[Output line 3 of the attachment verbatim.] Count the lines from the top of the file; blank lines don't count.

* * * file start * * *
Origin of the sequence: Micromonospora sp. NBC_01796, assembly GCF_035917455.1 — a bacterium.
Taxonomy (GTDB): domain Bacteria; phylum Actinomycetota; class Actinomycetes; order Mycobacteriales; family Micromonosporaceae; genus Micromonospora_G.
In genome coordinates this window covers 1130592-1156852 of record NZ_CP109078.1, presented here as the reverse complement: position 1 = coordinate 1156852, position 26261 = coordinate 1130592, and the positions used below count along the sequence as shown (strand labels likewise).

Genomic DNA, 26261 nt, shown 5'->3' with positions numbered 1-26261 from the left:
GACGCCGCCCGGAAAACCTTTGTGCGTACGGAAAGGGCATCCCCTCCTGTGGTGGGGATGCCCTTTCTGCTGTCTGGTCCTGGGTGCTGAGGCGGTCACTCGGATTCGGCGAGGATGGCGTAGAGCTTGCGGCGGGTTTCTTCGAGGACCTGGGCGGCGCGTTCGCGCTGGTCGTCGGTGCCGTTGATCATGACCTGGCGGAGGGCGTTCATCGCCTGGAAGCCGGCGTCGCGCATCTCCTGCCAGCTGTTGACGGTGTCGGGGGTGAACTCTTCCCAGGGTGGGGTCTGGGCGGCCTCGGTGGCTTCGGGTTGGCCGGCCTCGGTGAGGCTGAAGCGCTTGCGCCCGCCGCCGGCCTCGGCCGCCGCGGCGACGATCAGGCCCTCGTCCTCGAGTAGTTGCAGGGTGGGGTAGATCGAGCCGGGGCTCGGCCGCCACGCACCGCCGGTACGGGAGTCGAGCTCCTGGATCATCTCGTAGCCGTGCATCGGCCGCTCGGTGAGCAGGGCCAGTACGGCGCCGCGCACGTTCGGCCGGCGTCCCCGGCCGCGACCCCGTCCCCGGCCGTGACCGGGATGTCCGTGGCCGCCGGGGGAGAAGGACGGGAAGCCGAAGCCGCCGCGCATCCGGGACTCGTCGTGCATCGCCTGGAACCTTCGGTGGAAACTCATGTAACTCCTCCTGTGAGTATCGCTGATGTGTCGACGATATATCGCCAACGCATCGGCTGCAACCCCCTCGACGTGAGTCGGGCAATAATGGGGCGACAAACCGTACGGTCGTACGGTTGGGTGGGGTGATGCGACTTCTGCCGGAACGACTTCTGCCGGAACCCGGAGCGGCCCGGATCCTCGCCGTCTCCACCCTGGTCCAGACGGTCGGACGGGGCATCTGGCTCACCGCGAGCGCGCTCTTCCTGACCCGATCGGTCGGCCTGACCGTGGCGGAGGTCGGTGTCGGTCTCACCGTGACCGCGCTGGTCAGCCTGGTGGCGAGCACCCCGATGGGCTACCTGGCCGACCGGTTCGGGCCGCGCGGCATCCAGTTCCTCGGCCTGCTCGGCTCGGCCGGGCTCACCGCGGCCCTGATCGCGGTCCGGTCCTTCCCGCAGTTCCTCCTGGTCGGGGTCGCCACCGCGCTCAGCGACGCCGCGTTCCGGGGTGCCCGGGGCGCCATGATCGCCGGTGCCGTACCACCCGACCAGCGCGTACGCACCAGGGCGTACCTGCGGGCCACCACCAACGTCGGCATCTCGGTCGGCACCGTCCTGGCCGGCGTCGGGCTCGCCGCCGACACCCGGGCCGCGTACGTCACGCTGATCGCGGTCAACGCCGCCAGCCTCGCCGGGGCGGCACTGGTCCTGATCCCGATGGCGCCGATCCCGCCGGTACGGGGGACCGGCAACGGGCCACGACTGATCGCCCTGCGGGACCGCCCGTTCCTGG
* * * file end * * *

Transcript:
In genome coordinates this window covers 1130592-1156852 of record NZ_CP109078.1, presented here as the reverse complement: position 1 = coordinate 1156852, position 26261 = coordinate 1130592, and the positions used below count along the sequence as shown (strand labels likewise).